Bushra Shah, a 35-year-old Pakistani, says she is realising a childhood dream by making the great pilgrimage to Mecca, and under new rules she’s doing it without a male “guardian”.
The hajj ministry has officially allowed women of all ages to make the pilgrimage without a male relative, known as a “mehrem”, on the condition that they go in a group.
The decision is part of social reforms rolled out by de facto leader Crown Prince Mohammed bin Salman, who is trying to shake off the kingdom’s austere image and open up its oil-reliant economy.
Since his rise to power, women have been allowed to drive and to travel abroad without a male guardian — even against a backdrop of a relentless crackdown against critics of his rule, including women’s rights activists.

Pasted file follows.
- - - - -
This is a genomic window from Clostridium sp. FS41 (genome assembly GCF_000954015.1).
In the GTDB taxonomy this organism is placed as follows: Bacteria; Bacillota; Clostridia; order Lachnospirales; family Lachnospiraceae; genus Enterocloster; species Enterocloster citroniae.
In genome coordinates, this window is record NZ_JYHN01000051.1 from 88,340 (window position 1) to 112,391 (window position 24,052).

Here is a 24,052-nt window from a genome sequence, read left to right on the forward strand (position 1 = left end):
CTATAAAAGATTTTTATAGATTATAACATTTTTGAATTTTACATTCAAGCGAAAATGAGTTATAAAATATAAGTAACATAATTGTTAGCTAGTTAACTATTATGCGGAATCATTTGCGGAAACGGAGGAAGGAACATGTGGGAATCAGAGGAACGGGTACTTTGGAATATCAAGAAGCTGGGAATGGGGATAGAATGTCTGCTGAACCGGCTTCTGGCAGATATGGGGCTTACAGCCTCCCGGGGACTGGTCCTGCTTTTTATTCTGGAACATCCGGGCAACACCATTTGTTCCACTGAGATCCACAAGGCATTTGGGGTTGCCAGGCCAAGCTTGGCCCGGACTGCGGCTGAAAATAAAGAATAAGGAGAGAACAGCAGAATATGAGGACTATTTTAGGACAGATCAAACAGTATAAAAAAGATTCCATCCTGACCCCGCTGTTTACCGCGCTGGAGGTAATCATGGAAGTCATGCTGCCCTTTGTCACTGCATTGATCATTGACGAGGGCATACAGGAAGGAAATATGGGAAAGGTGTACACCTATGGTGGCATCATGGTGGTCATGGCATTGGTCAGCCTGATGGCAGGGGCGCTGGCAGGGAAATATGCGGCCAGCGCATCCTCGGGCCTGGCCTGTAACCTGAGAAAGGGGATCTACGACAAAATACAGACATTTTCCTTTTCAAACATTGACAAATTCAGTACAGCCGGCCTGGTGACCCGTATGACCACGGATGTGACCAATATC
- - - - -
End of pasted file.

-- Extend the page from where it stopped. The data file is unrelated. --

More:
“It’s like a dream come true. My childhood dream was to make the hajj,” Shah told AFP, before setting off from her home in Jeddah, the major port city in western Saudi Arabia.
The hajj, one of the five pillars of Islam, is a must for able-bodied Muslims with the means to do so at least once in their lifetime.
For the young mother, making the pilgrimage with her husband and child would have been a distraction that would have prevented her from “concentrating completely on the rites”.
Shah is one of 60,000 pilgrims chosen to take part in this year’s hajj, which has been dramatically scaled down for the second year running because of the coronavirus pandemic.
Only citizens and residents of Saudi Arabia, chosen in a lottery, are taking part. Officials have said that 40 percent of this year’s pilgrims are women.